Yohashira Shrine

large_6935498-Carving_detail_Matsumoto.jpg
Carving detail, Yohashira Shrine

The main sight we found on Nawate-dori (in addition to the appeal of browsing the small shops) was this tranquil Shinto shrine. I haven’t been able to find out much about it, as the only website I could find was entirely Japanese, but if Google Translate was doing its job properly, the shrine was built in 1924 to replace an earlier one (1874?) that was destroyed by fire in 1888.

6935494-Lion_dog_guardian_Matsumoto.jpg
Lion dog guardian, Yohashira Shrine

It seems to be something of a haven in the city for locals, several of whom stopped briefly to pray while we were here – I enjoyed seeing the little boy who was being shown by his mother how to ring the bell that draws the attention of the spirits or kami to the presence of the would-be petitioner.

It also seems to be a popular spot for pigeons – one man was feeding them here when we came, and there are several references to them among the brief descriptions of the shrine that I’ve been able to track down.

6935487-Yohashira_Shrine_Matsumoto.jpg6935496-Yohashira_Shrine_Matsumoto.jpg
Yohashira Shrine - feeding the pigeons and ringing the temple bell

We took a few photos here and enjoyed the tranquillity for a while but moved on when a small group arrived, armed with a set of metal steps, to set up a group photo in front of the main shrine. In any case, it was time to head back to the station to continue our journey to Tokyo.

Return to a very different Tokyo

We left Matsumoto on a limited express train service to Tokyo's Shinjuku Station. This journey took about two and a half hours, making Matsumoto just about do-able as a day trip from the capital. I learned that this train service is called the ‘Azusa’ or ‘Super Azusa’ limited express, named after the river we had enjoyed walking and staying beside in Kamikochi!

large_6888311-_Tokyo.jpg
Arriving in Shinjuku at night

We emerged from Shinjuku Station to a rather different Tokyo from the one we had experienced when staying in Asakusa at the start of our trip. There we had found relatively tranquillity in the almost suburban streets that surround its atmospheric shrine, Senso-ji. Here everything was modern and frenetic, constantly on the move. This is the Tokyo we so often see – a truly 24 hour city.

6888324-Its_the_red_brick_building_Tokyo.jpg
Ibis Hotel, Shinjuku

Our base here for the night was the Ibis Hotel, just a few minutes’ walk from the station. We found the bedroom small, as they seemed to be in all the standard hotels in Japan - and, again as everywhere, we had everything we might need to make our stay comfortable: tea-making, TV (with, rare here, BBC World News channel), hair dryer, toiletries, robes and slippers, good free wifi.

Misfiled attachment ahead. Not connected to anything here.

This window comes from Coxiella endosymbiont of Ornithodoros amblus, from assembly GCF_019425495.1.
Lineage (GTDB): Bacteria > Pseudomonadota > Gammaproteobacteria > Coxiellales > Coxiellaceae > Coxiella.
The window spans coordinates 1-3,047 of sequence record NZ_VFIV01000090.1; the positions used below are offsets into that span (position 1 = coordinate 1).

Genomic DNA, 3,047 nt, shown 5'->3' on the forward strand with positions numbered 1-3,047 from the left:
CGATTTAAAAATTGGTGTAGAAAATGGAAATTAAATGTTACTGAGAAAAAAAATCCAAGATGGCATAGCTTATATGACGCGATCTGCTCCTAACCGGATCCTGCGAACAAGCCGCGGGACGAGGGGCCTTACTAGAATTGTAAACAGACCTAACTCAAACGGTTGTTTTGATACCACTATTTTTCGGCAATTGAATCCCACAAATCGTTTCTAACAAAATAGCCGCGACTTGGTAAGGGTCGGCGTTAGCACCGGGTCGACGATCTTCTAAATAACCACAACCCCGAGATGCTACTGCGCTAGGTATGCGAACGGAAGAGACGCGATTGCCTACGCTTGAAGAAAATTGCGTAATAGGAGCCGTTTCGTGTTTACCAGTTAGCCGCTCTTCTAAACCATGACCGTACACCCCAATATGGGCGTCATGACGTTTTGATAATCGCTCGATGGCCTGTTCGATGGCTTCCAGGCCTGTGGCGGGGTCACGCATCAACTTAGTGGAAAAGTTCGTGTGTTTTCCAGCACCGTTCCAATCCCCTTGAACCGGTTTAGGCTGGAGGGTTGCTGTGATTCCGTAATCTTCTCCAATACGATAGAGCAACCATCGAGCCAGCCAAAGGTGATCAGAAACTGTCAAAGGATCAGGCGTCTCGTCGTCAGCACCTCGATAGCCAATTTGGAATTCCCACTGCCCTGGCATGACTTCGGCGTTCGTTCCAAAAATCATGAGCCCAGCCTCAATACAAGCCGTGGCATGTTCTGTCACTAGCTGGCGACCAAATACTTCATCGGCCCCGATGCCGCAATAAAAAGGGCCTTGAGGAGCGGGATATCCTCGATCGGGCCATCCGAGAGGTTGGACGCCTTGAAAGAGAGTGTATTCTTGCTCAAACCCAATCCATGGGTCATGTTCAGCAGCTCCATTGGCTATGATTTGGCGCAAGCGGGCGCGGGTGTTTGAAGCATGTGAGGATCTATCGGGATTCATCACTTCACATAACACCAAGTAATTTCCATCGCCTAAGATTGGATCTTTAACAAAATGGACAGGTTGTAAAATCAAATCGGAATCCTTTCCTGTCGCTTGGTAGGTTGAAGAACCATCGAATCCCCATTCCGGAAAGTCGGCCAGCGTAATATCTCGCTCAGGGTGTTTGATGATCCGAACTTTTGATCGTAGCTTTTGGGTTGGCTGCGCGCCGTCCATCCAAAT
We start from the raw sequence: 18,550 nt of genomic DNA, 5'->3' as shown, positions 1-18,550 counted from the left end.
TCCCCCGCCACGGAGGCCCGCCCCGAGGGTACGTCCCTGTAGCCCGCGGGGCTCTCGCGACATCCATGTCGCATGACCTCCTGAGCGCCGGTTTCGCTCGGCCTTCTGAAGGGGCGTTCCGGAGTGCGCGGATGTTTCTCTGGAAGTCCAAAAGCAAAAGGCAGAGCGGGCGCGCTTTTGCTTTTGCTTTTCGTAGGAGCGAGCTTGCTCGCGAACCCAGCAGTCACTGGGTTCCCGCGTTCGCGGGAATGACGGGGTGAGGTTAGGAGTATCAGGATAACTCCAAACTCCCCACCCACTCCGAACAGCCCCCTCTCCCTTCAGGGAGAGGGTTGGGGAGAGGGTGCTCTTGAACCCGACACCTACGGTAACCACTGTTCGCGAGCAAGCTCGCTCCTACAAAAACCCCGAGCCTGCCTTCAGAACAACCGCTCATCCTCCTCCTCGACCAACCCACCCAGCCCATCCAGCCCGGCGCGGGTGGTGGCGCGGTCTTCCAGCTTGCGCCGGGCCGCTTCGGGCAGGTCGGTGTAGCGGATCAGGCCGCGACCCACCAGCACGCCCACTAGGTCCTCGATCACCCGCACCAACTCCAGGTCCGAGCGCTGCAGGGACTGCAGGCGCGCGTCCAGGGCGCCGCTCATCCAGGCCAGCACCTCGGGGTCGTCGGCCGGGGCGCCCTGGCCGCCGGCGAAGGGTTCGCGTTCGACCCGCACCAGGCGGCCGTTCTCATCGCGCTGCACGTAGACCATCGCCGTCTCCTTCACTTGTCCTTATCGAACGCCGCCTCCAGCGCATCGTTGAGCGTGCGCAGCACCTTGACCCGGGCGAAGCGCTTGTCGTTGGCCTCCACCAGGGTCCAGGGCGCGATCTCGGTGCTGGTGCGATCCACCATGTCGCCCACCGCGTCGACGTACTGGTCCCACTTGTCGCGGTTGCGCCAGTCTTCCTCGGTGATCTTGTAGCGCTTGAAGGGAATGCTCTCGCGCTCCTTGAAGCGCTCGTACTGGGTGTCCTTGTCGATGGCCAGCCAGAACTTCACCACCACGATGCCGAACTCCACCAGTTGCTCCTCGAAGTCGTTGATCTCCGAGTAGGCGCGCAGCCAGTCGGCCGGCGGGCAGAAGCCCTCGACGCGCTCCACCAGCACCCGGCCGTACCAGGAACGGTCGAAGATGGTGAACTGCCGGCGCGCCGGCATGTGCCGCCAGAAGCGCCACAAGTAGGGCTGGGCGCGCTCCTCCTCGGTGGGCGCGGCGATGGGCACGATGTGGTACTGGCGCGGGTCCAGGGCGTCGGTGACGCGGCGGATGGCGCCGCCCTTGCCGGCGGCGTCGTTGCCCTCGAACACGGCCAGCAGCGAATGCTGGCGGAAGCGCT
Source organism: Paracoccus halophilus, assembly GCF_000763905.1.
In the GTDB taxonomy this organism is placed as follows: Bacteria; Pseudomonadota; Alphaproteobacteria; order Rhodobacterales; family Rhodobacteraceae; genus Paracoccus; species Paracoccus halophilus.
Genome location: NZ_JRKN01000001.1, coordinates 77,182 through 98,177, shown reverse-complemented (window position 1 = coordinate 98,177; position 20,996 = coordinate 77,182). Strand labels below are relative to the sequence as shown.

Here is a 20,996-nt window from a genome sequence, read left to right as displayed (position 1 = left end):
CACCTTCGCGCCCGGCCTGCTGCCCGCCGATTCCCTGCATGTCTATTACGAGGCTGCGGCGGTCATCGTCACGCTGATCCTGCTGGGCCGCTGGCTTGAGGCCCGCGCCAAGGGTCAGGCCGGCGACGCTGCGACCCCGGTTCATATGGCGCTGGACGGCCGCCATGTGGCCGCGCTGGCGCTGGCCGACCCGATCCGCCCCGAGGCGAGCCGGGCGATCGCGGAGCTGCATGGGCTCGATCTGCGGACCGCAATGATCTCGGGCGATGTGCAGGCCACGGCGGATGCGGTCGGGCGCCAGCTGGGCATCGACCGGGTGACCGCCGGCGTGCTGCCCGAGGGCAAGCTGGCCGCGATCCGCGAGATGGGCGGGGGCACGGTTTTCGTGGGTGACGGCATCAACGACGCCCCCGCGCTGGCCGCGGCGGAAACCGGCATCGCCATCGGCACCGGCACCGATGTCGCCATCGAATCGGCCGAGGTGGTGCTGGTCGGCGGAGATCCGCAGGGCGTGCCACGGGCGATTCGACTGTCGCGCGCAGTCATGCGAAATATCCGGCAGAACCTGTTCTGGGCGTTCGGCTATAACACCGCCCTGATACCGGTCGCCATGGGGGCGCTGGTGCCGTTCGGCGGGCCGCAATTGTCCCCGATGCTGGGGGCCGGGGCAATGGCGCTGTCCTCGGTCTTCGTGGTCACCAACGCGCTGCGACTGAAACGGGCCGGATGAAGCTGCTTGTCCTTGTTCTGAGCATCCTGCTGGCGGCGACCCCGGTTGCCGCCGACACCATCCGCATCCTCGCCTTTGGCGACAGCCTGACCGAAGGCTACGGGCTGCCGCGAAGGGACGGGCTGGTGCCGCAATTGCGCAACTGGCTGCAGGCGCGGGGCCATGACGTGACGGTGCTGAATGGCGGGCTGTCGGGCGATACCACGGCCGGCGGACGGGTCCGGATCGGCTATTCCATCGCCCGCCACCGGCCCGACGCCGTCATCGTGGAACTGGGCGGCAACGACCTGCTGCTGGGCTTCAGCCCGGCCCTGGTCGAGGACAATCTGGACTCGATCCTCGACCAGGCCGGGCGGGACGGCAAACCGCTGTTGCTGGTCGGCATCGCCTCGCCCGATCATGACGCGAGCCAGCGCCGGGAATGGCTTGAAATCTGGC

We settled in but didn’t bother unpacking, as we would be leaving again the next morning. The bright lights of Shinjuku awaited!

Udon noodles galore!

6888318-Outside_the_restaurant_Tokyo.jpg
Outside Mentsudan restaurant - Andrew explaining the menu

This was the final night of our group tour and everyone was keen to have dinner together. Andrew proposed a visit to one of his favourite restaurants in Tokyo, Mentsudan, an unpretentious and great value udon joint. There are no frills here, but you can get a filling bowl of udon noodles in a wide range of styles for less than 1,000¥, and they are tasty!

It is self-service, but with the noodles cooked to order, and according to Time Out Tokyo ‘are handmade in-house by expert noodle makers from Kagawa, where the dish originates’. The first thing we saw on entering was the cooking area on the left, with the chefs hard at work and a small counter where we placed our orders. I didn't see an English menu but there were pictures to help us make our choice, and of course we had Andrew along to advise. On his recommendation we all chose a large portion, which for dinner I think is probably good advice.

6888319-Place_your_order_Tokyo.jpg
Place your order

6888320-Rolling_the_noodles_Tokyo.jpg
Rolling the noodles

6888321-Final_result_Tokyo.jpg
Udon noodles with tempura side

Once we’d ordered we sat on a bench opposite the counter to wait for our noodles to be prepared. I enjoyed watching the chefs in action as they rolled and cut the dough and cooked the noodles before topping them with our chosen sauces. Both Chris and I opted for cheese, again on Andrew's recommendation, and it was very good (a bit like macaroni cheese!)